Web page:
FDA Proposes a Daily Value Amount for Added Sugars
In March of 2014, the FDA proposed updating the current Nutrition Facts label to include added sugars—a much needed piece of missing information on food packaging. This morning, the FDA took it one step further and announced a proposal to add a Daily Value for Added Sugars on food labels – 10% of daily calories.
The proposal comes as a revision to not only include the amount of added sugars in grams, but to also list the percent Daily Value (%DV) on the label. The Percent Daily Values are based on a 2,000-calorie diet for healthy adults.
Here’s the breakdown:10% of a 2,000-calorie diet = 200 calories200 calories = 50 grams of sugar (4 calories per gram)50 grams of sugar = 12 teaspoons (about 1/4 cup)
Or better put: the amount of sugar in one 16-ounce soda.
The current 2015 USDA Dietary Guidelines Report and the World Health Organization both recommend limiting the amount of added sugars to no more than 10% of daily calories. The American Heart Association estimates that Americans are currently consuming nearly double that amount.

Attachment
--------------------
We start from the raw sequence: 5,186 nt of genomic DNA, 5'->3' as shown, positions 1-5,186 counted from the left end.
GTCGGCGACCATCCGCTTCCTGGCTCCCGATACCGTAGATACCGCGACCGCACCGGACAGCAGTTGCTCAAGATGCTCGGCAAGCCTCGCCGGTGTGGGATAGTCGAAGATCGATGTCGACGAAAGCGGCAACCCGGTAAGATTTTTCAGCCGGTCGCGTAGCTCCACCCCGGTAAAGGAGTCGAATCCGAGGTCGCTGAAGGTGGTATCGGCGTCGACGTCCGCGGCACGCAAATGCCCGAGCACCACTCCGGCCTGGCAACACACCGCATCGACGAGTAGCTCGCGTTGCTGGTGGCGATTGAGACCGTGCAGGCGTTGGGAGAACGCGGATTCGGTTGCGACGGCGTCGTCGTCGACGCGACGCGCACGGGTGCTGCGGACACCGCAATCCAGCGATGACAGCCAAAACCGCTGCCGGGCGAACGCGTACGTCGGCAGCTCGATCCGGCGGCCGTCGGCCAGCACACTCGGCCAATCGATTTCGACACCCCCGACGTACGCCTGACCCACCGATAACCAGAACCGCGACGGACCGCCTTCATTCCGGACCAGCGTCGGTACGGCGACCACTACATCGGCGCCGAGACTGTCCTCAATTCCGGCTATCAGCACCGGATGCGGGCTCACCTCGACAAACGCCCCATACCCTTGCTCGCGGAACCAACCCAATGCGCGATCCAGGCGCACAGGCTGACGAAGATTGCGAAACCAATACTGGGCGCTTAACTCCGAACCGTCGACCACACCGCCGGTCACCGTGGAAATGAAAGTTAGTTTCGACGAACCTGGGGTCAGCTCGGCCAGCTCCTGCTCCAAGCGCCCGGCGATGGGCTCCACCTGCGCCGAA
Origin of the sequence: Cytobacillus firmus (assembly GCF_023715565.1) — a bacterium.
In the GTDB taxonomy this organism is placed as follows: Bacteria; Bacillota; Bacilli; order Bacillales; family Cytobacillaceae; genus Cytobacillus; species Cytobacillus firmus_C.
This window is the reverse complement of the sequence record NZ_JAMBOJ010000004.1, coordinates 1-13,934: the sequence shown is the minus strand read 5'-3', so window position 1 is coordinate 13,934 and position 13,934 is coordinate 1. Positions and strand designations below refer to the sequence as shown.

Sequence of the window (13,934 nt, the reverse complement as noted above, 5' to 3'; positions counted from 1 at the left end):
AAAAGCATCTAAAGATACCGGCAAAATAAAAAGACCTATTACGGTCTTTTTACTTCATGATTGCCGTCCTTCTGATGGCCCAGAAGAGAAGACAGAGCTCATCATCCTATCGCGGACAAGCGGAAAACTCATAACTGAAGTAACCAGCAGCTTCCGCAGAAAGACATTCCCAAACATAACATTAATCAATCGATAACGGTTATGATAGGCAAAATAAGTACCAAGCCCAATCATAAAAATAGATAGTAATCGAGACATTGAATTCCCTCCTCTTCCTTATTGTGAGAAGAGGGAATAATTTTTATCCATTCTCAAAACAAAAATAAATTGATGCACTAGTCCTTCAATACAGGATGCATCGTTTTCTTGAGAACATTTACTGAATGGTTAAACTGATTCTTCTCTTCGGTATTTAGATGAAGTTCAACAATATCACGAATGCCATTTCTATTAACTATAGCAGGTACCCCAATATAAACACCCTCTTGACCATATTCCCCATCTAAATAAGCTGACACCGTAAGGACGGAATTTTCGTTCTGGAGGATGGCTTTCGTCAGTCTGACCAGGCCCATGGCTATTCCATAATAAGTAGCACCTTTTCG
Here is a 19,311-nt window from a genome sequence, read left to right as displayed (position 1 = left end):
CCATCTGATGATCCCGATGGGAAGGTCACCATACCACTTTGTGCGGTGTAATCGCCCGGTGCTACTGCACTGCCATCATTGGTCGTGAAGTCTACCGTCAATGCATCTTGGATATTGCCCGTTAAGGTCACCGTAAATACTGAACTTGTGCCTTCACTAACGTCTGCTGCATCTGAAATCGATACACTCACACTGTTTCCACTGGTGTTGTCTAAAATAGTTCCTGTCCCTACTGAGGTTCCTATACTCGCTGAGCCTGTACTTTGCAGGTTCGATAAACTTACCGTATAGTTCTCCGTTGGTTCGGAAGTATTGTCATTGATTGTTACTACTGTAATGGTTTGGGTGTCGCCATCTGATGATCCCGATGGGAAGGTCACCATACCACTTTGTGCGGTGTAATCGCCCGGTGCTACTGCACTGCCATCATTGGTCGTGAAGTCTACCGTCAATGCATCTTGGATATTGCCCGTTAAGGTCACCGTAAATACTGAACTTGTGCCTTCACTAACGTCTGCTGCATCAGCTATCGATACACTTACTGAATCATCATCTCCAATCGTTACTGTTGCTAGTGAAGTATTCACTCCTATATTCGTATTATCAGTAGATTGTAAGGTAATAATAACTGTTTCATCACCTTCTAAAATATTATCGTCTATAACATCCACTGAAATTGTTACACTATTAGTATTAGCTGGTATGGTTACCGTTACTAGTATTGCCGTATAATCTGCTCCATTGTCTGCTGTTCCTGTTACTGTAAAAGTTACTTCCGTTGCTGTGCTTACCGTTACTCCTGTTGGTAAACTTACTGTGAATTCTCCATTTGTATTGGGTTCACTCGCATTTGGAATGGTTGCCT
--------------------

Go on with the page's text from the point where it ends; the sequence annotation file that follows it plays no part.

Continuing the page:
What would that look like on the label? Take a 20-ounce soda for example. In addition to listing 65g sugar under added sugars, the proposed rule would also require that 130% DV be listed as well. Personally, seeing 65 grams of added sugar on a label would bring beads of sweat to my face. But I live, breathe, eat and sleep nutrition (I'm also a huge nerd, thank you very much). Most people have no idea what that number means, however. Adding the percent Daily Value will help put the number of grams into perspective — it's 130% of my daily allowance? In one drink? Yep, maybe I'll pass.
And while this may be adding one more piece of information to an already confusing label, if included, it could be one of the most important pieces. Added sugars are high in rapidly-digested carbohydrates. These types of foods cause a fast and furious spike in blood sugar - which will make you hungry more often–and can in turn lead to overeating. And overeating over time, as you may have guessed, will increase the risk of weight gain, diabetes, and heart disease.
Round of applause to the FDA. Now let's get moving and make it happen.